Russian athletics champ blasts own sports authorities

Russian high jump world champion Maria Lasitskene on Tuesday accused her country’s own sports authorities of failing to protect athletes from the deepening doping crisis. (AP/File)
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Updated 11 December 2019

Russian athletics champ blasts own sports authorities

  • Lasitskene, a three-time world champion, has in the past been critical of Russia’s athletics federation

MOSCOW: Russian high jump world champion Maria Lasitskene on Tuesday accused her country’s own sports authorities of failing to protect athletes from the deepening doping crisis, in a rare public broadside at top officials.

The World Anti-Doping Agency (WADA) on Monday handed Russia a new, this time four-year, ban from top global sporting events, including the next summer and winter Olympics and the 2022 soccer World Cup, for tampering with laboratory data.

The ruling means Russian athletes cleared to compete at the 2020 Tokyo Olympics will do so under a neutral flag. But Lasitskene and some other Russian track and field athletes face additional obstacles to being cleared for competition.

“I’ve already missed one Olympics and one-and-a-half years of international competition,” Lasitskene wrote in an open letter addressed to Russia’s sports authorities.

“And it seems that’s not the end of it. So who ultimately is to blame? Who’s going to give me back what I’ve lost?” she wrote in the letter published on Russian sports media outlet Championat.Com.

Lasitskene, a three-time world champion, has in the past been critical of Russia’s athletics federation, which has been suspended for doping since 2015, and has been one of the few Russian athletes to voice her anger publicly.

World Athletics, the global body governing athletics, last month halted the reinstatement procedures for Russia’s athletics federation after its president and six others were provisionally suspended for serious breaches of anti-doping rules.

As a result of these fresh sanctions, World Athletics also said it was reviewing the process it has used in the past to clear some Russians, including Lasitskene, to compete internationally as neutrals.

“Why have we arrived at a situation when an athlete is supposed to be delighted about getting neutral status?” Lasitskene wrote.

“Was the Sports Ministry and Russian Olympic Committee really happy with the Russian athletics federation’s work?”

The president of Russia’s Olympic Committee, Stanislav Pozdnyakov, on Monday dismissed the sanctions against Russia as inappropriate and excessive. 


Saudi Cup ‘double or nothing’ with two horses in $20m race for leading agent Ted Voute

Updated 4 min 8 sec ago

Saudi Cup ‘double or nothing’ with two horses in $20m race for leading agent Ted Voute

  • Voute has been responsible for the purchase of six horses featuring in this weekend’s Saudi Cup meet
  • Since 1986 Voute has produced horses for the world’s premier sales on behalf of the some of the best-known breeders

LONDON: Securing a win in Saturday's $20 million Saudi Cup would be one of British bloodstock agent Ted Voute’s “greatest” achievements, the leading consignor said in the build-up to the world’s richest race.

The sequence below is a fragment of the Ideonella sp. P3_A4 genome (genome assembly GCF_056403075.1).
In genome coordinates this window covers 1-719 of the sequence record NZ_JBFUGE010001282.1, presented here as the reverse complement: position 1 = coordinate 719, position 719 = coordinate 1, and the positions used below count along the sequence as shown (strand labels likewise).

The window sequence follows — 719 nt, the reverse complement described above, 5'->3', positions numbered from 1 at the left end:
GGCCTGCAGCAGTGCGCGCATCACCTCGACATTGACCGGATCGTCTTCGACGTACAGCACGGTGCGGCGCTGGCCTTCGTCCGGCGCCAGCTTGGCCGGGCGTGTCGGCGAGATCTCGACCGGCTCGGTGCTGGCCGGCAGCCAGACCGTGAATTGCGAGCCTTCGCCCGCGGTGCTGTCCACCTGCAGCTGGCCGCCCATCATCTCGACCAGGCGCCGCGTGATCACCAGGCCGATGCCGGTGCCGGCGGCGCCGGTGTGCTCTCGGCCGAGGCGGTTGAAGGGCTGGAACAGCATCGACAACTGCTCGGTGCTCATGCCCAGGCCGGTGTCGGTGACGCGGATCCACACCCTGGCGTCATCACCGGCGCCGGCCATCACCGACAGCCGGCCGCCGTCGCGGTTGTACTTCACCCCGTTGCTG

Voute has been responsible for the purchase of six horses featuring in this weekend’s Saudi Cup meet, including two in the headline race.

Mjjack, a recent winner of the Custodian of the Two Holy Mosques Cup, as well as Great Scot, were bought from the UK for owner Prince Faisal bin Khaled bin Abdul Aziz.

“Great Scot gets in (to the Saudi Cup) by virtue of being the highest-rated horse in Saudi Arabia,” he said. “I bought him late last year from Tom Dascombe in England. He hasn’t started there yet, but he’s a lovely horse,” Voute told Arab News.

“The other horse, Mjjack, I bought a couple of years ago. He won the King’s Cup (on Feb. 8), which gave him a free place, so I’m particularly proud of those two runners.

“It would be right up there if I bought the first Saudi Cup winner, it would be one of the greatest things I had ever done,” he added.

Since 1986 Voute has produced horses for the world’s premier sales on behalf of the some of the best-known breeders. In the past three decades, his consistent results in the sales ring and on the track have confirmed him as one of Europe’s leading consignors.

Voute has also bought several horses for another Saudi owner, Prince A.A. Faisal, including Mishriff, which runs in the Saudi Derby, one of the races going off before the Saudi Cup.

“From the prince’s point of view, Mishriff is named after a good friend of his who died and it would mean an immense amount to him (if the horse won),” he said. “It would be a wonderful story if, in his first race back as a three-year-old, he wins the Saudi derby as a preparation race to a Classic run.”

With several clients in Saudi Arabia, Voute is well placed to comment on the achievement by Prince Bandar bin Khalid Al-Faisal, chairman of the Jockey Club of Saudi Arabia, in setting up a top-class racing meet in such a short time.

“It’s amazing, really, I don’t think there has been a day with that much prize money in history. It has definitely grabbed people’s attention,” he said. “I was in a taxi from the airport with the trainer of Maximum Security, and (he said) he got a passport for the first time to travel outside the US to be in Saudi Arabia, which I thought was fantastic.

“To think this was only an idea not even a year ago. I saw Prince Bandar at Royal Ascot, and I think that’s where (Saudi Arabia) made the decision — and it’s just unbelievable what they’ve done from June to now. A lot of wealthy owners will venture out to Saudi Arabia and see what a wonderful country it is.

“It will show people they can travel in winter and pick up these sorts of races and prize money; it will really put Saudi Arabia on the calendar as a stepping stone to one of the European Classics,” he said.